• Discharge, constructively discharge, suspend, layoff, fail to recall from layoff, demote, discipline, or take any other adverse action against employees because of their protected, concerted activities.



(Union Representation During Investigatory Interviews)

Unions should educate their members about the advantages of having a steward present at an investigatory interview. These include the ability of the steward to:

  • serve as a witness to prevent a supervisor from giving a false account of the conversation;
  • object to intimidation tactics or confusing questions;
  • help an employee to avoid making fatal admissions;
  • advise an employee, when appropriate, against denying everything, thereby giving the appearance of dishonesty and guilt;
  • warn an employee against losing his or her temper;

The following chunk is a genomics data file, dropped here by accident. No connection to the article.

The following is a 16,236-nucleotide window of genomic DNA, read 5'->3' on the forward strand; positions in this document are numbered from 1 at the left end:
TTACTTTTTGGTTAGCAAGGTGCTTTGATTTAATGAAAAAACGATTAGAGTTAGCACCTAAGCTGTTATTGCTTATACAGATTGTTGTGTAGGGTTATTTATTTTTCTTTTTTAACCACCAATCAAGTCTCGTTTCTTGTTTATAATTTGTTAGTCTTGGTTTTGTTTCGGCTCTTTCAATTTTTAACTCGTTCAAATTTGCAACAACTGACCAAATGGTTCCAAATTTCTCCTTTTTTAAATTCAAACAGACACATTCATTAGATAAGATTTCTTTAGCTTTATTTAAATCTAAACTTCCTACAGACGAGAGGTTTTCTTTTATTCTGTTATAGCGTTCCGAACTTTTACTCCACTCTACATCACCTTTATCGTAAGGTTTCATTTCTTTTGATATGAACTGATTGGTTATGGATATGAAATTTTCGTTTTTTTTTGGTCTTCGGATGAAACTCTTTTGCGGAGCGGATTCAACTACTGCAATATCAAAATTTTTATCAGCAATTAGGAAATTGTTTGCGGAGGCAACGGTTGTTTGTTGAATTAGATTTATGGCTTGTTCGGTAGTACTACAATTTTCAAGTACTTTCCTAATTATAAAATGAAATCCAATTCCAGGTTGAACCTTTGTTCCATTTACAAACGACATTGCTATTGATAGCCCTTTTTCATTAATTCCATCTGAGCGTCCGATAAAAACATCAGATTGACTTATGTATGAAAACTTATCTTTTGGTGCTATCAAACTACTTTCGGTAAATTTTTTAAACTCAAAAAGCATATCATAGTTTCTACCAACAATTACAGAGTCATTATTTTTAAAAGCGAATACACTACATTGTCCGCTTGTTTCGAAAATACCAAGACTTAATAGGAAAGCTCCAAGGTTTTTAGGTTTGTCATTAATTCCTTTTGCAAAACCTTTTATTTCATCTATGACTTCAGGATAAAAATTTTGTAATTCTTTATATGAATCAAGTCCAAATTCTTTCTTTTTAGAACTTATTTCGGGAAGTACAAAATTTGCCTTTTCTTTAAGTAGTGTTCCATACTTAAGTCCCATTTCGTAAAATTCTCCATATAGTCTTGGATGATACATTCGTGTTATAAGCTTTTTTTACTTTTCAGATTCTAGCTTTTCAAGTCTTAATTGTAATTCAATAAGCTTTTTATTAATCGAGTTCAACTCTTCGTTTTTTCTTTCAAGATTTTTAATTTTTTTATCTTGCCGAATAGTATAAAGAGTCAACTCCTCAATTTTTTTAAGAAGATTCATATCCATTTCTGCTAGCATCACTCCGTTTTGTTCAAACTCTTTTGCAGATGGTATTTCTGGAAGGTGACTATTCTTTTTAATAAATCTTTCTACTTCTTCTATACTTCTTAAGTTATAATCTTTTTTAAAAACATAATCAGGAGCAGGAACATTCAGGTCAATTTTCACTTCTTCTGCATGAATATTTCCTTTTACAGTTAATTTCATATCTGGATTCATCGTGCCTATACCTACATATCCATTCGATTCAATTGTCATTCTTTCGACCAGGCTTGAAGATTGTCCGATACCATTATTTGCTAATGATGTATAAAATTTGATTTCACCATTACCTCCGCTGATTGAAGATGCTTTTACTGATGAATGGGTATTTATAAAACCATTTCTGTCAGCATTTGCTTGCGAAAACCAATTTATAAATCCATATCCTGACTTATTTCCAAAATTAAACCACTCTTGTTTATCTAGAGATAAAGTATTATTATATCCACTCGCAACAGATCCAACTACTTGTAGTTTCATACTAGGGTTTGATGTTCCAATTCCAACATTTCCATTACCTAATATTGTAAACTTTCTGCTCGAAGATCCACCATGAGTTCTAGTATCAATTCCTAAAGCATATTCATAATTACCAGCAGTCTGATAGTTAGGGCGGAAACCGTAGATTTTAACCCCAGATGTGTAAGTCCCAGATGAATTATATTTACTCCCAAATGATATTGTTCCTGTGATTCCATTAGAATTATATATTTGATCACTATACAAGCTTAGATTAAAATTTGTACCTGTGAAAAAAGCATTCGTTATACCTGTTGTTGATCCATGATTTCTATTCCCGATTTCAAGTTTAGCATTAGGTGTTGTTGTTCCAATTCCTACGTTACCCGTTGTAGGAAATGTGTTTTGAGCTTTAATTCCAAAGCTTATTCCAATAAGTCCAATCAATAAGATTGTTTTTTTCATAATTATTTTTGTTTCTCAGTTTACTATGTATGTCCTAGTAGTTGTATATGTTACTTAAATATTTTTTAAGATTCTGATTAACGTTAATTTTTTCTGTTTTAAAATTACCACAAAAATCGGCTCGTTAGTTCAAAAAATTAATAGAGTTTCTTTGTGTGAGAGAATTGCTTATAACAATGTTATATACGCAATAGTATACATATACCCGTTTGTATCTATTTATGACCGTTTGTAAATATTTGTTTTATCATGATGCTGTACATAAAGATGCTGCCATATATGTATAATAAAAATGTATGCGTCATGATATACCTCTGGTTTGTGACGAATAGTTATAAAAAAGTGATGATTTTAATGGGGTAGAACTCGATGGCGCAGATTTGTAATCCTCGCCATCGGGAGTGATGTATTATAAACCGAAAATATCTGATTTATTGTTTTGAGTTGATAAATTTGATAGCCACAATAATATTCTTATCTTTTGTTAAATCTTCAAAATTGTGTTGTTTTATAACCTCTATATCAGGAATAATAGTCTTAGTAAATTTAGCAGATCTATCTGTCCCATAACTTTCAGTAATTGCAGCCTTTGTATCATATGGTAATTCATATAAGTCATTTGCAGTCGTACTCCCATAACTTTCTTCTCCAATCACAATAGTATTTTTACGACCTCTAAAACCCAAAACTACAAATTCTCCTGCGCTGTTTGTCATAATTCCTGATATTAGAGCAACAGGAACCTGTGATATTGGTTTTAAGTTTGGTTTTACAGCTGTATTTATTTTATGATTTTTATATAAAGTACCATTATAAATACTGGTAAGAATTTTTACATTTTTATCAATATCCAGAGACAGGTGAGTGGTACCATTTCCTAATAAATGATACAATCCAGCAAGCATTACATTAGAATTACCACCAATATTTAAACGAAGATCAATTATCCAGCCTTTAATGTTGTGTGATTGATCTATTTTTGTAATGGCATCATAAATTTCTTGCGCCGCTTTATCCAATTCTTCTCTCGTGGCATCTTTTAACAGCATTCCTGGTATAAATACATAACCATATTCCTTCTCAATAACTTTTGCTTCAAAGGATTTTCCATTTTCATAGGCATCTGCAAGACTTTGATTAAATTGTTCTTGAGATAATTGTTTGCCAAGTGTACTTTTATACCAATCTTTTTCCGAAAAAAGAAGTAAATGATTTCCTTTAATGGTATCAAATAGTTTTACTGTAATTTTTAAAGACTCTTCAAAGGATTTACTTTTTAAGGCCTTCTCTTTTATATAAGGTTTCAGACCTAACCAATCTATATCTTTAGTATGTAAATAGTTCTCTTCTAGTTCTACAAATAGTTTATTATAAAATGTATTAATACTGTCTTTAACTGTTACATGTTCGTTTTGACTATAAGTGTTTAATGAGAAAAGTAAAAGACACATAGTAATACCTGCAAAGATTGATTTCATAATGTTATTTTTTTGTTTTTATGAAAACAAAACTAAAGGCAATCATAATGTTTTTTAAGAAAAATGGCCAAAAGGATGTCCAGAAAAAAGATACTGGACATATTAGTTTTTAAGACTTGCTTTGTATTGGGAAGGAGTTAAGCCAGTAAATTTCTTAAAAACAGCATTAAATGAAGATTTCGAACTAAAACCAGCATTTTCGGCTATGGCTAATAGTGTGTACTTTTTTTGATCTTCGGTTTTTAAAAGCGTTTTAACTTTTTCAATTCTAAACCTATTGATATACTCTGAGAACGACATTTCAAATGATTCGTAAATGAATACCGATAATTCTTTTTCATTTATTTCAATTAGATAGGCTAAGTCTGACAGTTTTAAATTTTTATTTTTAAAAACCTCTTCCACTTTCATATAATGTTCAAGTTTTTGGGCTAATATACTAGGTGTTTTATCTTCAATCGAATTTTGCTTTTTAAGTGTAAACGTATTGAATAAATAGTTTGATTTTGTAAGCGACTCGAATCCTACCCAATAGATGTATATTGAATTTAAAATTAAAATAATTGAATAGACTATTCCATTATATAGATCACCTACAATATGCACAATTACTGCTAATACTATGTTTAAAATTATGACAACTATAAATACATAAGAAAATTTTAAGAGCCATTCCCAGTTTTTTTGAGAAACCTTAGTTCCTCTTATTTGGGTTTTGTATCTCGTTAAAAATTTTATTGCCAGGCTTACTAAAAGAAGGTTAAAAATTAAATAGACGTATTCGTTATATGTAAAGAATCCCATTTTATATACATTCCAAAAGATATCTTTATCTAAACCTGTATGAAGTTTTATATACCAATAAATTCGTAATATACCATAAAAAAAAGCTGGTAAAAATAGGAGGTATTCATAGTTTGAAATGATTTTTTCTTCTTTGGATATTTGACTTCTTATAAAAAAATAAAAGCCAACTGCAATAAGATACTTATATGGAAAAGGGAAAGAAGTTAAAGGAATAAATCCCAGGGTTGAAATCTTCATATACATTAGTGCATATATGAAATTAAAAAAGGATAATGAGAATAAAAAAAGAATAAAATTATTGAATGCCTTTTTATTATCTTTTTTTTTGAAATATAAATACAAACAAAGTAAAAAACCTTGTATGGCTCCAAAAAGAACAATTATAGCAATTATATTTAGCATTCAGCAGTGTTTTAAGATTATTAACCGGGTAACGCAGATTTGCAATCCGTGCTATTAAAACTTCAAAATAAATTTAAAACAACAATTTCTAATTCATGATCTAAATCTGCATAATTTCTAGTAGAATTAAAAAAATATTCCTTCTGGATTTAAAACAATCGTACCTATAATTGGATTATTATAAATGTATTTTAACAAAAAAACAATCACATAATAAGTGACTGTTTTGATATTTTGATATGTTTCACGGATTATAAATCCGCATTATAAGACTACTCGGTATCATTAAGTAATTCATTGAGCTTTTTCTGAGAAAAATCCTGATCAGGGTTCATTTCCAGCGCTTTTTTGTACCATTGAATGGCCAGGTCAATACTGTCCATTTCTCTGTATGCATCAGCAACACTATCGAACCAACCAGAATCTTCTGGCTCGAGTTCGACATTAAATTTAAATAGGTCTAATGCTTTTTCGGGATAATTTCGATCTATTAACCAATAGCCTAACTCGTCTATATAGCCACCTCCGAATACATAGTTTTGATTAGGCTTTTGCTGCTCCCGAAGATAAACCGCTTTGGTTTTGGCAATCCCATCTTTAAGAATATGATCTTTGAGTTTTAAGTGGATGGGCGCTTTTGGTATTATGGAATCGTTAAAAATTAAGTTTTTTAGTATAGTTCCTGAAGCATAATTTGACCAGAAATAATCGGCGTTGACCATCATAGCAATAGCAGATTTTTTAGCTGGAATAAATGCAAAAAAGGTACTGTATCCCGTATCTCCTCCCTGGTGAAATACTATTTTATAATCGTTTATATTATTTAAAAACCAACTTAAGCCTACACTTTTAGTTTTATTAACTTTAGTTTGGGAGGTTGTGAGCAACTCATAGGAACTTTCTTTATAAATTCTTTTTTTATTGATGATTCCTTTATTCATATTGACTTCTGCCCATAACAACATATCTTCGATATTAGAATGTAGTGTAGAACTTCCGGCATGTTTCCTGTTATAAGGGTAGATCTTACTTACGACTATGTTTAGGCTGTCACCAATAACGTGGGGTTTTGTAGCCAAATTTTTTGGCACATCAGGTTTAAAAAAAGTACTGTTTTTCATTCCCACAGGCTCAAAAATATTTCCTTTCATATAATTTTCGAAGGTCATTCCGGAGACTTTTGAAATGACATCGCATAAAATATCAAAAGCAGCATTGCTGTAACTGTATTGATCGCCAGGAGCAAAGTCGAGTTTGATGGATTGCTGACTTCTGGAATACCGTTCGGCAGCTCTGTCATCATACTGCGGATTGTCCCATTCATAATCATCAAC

• discourage an employee from informing on others; and
  • raise extenuating factors.


Weingarten rights apply only during investigatory interviews. An investigatory interview occurs when:

  1. Management questions an employee to obtain information; and
  2. The employee has a reasonable belief that discipline or other adverse consequences may result. For example, an employee questioned about an accident would be justified in fearing that she might be blamed for it. An employee questioned about poor work would have a reasonable fear of disciplinary action if he should admit to making errors.

Shop-floor conversation

Not every discussion with management is an investigatory interview. For instance, a supervisor may speak with an employee about the proper way to do a job. The supervisor may even ask questions. But because the likelihood of discipline is remote, the conversation is not an investigatory interview.

A shop-floor conversation can change its character, however. If the supervisor’s attitude becomes hostile and the meeting turns into an investigatory interview the employee is entitled to representation.